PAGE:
Kingsessing is a neighborhood in the Southwest section of Philadelphia, Pennsylvania, United States, located adjacent to the neighborhoods of Cedar Park, Southwest Schuykill, and Mount Moriah, as well as Yeadon in Delaware County. It is roughly bounded by Cobbs Creek and 60th Street to the southwest, Woodland Avenue to the southeast, 53rd Street to the northeast, and Baltimore Avenue to the northwest.
The name Kingsessing or Chinsessing comes from the Delaware Indian word for "a place where there is a meadow". The origins of Kingsessing are found in the village of the same name that roughly occupied the same site as the current neighborhood. Kingsessing became the name of the township in which the original Indian and Swedish village stood.
Kingsessing Township was a township in the extreme southwestern portion of the county, roughly encompassed all of what is now known today as Southwest Philadelphia, bounded on the north by Blockley Township; on the east by Mill Creek and Schuylkill River; on the south by Delaware River and Bow Creek; and on the west by Darby Creek and Cobbs Creek; shaped irregularly. It embraces the site of the old village of Kingsessing. The township contained no other settlements of any size except Maylandville. It was traversed principally by the Darby Road and the road to Lazaretto. Its greatest length, ; greatest breadth, ; area, . This was the oldest settled portion of the county of Philadelphia.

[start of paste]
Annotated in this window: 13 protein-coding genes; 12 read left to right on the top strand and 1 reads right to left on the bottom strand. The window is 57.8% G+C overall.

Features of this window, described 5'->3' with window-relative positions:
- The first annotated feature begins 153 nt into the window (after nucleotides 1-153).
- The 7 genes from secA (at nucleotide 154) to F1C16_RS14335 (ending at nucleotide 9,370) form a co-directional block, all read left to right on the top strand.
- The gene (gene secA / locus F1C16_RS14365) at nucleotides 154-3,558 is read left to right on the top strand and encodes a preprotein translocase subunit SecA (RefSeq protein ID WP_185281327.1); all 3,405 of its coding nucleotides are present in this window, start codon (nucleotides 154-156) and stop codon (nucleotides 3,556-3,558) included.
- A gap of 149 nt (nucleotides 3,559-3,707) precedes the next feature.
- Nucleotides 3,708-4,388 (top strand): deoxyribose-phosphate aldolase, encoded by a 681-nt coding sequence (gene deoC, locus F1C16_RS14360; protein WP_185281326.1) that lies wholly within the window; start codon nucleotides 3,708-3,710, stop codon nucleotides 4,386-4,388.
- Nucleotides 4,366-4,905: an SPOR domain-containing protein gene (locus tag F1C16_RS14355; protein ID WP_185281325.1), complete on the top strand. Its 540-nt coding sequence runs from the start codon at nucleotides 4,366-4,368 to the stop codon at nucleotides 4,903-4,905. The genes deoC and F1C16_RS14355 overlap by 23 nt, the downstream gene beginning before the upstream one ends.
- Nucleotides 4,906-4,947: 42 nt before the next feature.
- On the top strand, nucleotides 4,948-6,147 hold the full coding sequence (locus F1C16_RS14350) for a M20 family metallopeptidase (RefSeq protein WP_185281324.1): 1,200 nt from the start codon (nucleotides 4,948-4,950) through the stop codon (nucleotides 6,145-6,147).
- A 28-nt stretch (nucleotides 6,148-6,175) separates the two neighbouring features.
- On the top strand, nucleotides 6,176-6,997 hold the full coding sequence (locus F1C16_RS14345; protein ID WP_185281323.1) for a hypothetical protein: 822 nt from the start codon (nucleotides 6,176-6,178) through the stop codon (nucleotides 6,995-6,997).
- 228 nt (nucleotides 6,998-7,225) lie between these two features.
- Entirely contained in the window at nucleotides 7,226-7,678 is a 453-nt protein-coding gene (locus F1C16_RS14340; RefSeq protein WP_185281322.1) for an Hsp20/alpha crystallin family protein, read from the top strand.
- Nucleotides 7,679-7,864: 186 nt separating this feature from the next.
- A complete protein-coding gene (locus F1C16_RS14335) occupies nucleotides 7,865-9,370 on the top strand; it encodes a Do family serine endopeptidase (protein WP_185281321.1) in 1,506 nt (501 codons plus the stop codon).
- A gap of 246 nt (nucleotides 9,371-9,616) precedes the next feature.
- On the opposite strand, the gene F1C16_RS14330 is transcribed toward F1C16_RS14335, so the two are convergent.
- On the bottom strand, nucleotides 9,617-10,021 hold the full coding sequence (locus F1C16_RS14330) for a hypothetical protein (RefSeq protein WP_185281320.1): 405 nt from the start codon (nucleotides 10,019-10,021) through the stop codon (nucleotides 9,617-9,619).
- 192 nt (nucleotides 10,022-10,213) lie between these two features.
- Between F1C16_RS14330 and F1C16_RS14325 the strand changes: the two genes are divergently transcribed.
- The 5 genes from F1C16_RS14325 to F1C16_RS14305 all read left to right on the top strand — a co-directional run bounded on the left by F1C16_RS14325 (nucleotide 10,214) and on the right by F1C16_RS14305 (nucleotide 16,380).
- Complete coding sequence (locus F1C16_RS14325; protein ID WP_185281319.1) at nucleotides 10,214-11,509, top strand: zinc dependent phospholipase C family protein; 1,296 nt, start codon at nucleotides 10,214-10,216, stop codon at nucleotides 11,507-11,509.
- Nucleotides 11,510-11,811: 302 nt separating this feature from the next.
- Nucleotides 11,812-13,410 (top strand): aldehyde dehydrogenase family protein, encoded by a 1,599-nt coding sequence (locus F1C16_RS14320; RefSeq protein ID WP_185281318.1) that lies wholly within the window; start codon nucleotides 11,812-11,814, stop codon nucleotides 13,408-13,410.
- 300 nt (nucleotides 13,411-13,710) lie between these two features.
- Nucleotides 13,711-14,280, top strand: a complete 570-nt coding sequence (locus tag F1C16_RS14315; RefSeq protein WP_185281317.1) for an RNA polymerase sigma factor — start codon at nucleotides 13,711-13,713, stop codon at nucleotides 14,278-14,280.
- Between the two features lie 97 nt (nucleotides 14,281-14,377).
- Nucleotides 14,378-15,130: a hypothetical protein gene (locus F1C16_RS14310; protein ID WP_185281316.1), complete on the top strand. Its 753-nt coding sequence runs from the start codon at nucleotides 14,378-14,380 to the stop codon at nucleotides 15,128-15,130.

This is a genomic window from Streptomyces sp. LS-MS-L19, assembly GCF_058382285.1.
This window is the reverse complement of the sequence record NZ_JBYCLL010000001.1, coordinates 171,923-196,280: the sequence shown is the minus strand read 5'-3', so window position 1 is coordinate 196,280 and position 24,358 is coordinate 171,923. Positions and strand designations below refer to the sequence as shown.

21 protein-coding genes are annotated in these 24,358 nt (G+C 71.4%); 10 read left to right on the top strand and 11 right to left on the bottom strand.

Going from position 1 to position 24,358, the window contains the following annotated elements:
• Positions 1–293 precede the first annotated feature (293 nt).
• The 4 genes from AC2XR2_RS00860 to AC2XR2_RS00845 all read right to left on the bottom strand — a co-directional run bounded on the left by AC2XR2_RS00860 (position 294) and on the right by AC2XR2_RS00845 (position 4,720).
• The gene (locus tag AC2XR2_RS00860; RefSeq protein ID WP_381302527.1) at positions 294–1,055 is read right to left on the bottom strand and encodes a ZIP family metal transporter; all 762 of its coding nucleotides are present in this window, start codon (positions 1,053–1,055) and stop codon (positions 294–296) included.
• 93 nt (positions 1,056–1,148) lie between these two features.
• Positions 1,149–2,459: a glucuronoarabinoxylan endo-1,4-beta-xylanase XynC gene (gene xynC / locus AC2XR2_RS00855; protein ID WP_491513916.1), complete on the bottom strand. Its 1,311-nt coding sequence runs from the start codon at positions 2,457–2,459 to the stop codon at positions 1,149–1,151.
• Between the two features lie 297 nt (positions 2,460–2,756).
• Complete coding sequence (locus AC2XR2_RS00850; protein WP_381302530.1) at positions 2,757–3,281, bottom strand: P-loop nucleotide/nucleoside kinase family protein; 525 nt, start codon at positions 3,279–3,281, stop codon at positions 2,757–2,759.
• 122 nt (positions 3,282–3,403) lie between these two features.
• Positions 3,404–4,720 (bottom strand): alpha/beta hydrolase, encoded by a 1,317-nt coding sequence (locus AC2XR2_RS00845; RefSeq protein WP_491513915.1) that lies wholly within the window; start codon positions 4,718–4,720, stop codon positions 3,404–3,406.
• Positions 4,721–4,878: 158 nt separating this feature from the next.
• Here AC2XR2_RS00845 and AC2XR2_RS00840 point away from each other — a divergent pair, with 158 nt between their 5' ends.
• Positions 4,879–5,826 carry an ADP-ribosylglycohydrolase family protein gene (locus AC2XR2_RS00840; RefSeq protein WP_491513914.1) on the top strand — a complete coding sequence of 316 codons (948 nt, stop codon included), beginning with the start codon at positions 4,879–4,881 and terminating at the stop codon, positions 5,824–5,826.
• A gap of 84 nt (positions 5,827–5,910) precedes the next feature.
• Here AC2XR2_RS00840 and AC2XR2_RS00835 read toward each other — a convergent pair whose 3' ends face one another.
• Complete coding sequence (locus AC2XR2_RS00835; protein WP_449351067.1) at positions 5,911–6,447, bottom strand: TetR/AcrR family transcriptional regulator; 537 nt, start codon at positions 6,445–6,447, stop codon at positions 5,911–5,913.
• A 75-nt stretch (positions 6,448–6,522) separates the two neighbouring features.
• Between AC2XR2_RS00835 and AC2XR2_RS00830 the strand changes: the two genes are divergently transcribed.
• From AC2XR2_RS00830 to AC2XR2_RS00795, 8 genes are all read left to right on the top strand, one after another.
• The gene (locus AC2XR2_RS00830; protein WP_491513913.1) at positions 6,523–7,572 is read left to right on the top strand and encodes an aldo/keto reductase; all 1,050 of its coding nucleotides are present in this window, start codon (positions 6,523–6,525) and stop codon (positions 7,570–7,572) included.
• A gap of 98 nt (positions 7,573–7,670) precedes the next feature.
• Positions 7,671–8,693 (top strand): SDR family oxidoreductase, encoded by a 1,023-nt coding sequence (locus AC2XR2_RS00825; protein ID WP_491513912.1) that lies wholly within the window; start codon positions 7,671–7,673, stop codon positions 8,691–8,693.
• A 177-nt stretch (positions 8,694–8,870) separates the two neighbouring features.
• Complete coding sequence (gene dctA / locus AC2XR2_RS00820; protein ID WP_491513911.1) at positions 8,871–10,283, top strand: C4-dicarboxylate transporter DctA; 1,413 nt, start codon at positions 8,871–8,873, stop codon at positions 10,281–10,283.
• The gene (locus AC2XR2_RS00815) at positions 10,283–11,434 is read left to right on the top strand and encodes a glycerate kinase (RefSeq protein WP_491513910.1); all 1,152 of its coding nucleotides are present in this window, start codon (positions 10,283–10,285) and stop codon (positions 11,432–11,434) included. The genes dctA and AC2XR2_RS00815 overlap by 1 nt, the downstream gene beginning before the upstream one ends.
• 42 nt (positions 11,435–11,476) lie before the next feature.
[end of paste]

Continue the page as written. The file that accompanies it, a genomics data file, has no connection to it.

The Kingsessing settlement was started by Swedes who settled the colony of New Sweden. Most of the settlers were Finns. Dating to 1646, it was the first village settled by Europeans within the territory of Philadelphia. Fort Nya Vasa at Kingsessing, was located on the eastern-side of Cobbs Creek near Cobbs Creek Parkway and Greenway Avenue.
For the 18th and most of the 19th centuries Kingessing was a rural township with farms, orchards and market gardens. A major botanic and horticultural garden, Bartram's Garden was located in Kingessing Township, and was frequently called the "Kingsess Garden." By the middle of the 19th century Kingessing was a major center for the nursery and florist gardens in Philadelphia County.